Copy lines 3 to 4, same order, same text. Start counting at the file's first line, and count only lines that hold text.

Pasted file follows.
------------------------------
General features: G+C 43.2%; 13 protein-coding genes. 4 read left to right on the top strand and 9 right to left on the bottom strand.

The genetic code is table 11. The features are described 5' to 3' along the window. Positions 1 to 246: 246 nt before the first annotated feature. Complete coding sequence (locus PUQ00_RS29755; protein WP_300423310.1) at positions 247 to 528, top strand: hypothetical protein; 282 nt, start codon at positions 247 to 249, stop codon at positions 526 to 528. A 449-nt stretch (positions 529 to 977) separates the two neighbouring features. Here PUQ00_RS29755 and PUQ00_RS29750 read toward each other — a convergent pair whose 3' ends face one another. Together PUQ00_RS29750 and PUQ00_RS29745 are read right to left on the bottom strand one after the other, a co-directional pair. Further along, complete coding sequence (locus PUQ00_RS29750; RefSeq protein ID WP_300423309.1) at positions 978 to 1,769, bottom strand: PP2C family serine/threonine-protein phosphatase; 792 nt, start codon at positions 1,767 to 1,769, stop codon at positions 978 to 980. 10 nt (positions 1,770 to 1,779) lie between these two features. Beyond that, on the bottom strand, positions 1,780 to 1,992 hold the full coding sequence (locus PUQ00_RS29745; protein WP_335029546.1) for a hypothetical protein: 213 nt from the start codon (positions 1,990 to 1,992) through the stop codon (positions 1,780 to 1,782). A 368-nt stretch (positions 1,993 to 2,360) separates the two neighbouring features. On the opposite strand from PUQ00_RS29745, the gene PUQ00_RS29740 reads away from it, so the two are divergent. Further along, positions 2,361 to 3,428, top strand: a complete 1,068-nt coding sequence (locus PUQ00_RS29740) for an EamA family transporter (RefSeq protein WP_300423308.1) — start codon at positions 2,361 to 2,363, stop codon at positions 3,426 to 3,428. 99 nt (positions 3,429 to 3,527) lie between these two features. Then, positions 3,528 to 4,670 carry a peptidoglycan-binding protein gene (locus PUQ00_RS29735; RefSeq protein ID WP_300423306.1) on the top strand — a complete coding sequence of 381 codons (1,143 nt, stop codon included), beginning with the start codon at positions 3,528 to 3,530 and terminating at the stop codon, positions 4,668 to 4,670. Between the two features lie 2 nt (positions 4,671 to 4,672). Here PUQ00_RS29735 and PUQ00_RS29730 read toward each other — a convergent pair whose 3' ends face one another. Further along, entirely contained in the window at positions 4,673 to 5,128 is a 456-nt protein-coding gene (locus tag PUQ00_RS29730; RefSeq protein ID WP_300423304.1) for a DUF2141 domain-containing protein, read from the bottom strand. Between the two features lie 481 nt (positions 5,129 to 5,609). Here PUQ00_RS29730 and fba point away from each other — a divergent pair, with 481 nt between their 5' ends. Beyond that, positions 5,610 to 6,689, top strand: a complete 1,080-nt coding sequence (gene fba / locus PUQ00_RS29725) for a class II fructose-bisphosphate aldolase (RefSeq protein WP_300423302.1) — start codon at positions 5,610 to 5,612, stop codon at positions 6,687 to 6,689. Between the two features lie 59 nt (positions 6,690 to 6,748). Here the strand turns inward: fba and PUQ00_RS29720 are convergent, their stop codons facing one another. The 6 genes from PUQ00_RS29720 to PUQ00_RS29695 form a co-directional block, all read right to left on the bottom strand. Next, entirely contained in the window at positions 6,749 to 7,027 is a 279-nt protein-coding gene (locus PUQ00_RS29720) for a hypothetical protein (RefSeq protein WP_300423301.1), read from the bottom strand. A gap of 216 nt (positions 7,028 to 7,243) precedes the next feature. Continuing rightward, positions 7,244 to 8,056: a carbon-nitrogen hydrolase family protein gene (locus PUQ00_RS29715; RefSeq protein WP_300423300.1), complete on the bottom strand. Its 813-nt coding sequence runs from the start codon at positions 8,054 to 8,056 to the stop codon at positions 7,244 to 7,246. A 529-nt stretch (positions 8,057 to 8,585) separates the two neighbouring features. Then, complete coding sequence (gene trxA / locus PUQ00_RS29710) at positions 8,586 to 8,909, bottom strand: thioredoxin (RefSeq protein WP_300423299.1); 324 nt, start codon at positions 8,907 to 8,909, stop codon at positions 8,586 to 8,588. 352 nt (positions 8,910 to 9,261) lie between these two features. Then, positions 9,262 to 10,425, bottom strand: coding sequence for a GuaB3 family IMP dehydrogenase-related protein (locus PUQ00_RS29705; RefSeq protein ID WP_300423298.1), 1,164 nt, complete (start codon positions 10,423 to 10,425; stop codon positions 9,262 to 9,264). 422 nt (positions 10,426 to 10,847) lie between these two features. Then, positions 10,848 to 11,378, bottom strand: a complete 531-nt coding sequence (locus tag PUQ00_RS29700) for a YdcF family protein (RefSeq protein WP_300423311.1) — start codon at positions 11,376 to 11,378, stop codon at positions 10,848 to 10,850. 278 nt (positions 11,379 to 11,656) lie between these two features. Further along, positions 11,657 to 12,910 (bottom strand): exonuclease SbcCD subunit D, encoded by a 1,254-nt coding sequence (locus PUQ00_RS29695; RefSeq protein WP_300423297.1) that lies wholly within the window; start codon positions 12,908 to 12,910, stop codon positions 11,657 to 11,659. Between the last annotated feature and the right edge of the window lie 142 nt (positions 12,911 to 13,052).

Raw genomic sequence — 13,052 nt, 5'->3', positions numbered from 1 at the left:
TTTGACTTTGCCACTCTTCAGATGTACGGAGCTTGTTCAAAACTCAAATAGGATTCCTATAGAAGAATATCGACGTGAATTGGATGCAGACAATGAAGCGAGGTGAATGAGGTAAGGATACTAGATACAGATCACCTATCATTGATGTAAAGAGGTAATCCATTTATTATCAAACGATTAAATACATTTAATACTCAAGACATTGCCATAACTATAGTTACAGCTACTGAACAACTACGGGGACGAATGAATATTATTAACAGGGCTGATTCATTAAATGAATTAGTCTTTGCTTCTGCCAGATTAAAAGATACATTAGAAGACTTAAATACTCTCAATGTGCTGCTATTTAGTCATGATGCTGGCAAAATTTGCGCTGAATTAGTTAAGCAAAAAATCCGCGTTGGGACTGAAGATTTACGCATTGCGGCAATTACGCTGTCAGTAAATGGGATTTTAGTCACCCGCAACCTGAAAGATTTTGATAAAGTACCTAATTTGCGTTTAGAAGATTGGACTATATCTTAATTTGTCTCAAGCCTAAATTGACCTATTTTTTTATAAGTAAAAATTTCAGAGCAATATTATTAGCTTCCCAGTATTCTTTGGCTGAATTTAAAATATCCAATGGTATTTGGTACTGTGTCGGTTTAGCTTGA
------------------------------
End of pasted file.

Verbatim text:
Raw genomic sequence — 13,052 nt, 5'->3', positions numbered from 1 at the left:
TTTGACTTTGCCACTCTTCAGATGTACGGAGCTTGTTCAAAACTCAAATAGGATTCCTATAGAAGAATATCGACGTGAATTGGATGCAGACAATGAAGCGAGGTGAATGAGGTAAGGATACTAGATACAGATCACCTATCATTGATGTAAAGAGGTAATCCATTTATTATCAAACGATTAAATACATTTAATACTCAAGACATTGCCATAACTATAGTTACAGCTACTGAACAACTACGGGGACGAATGAATATTATTAACAGGGCTGATTCATTAAATGAATTAGTCTTTGCTTCTGCCAGATTAAAAGATACATTAGAAGACTTAAATACTCTCAATGTGCTGCTATTTAGTCATGATGCTGGCAAAATTTGCGCTGAATTAGTTAAGCAAAAAATCCGCGTTGGGACTGAAGATTTACGCATTGCGGCAATTACGCTGTCAGTAAATGGGATTTTAGTCACCCGCAACCTGAAAGATTTTGATAAAGTACCTAATTTGCGTTTAGAAGATTGGACTATATCTTAATTTGTCTCAAGCCTAAATTGACCTATTTTTTTATAAGTAAAAATTTCAGAGCAATATTATTAGCTTCCCAGTATTCTTTGGCTGAATTTAAAATATCCAATGGTATTTGGTACTGTGTCGGTTTAGCTTGA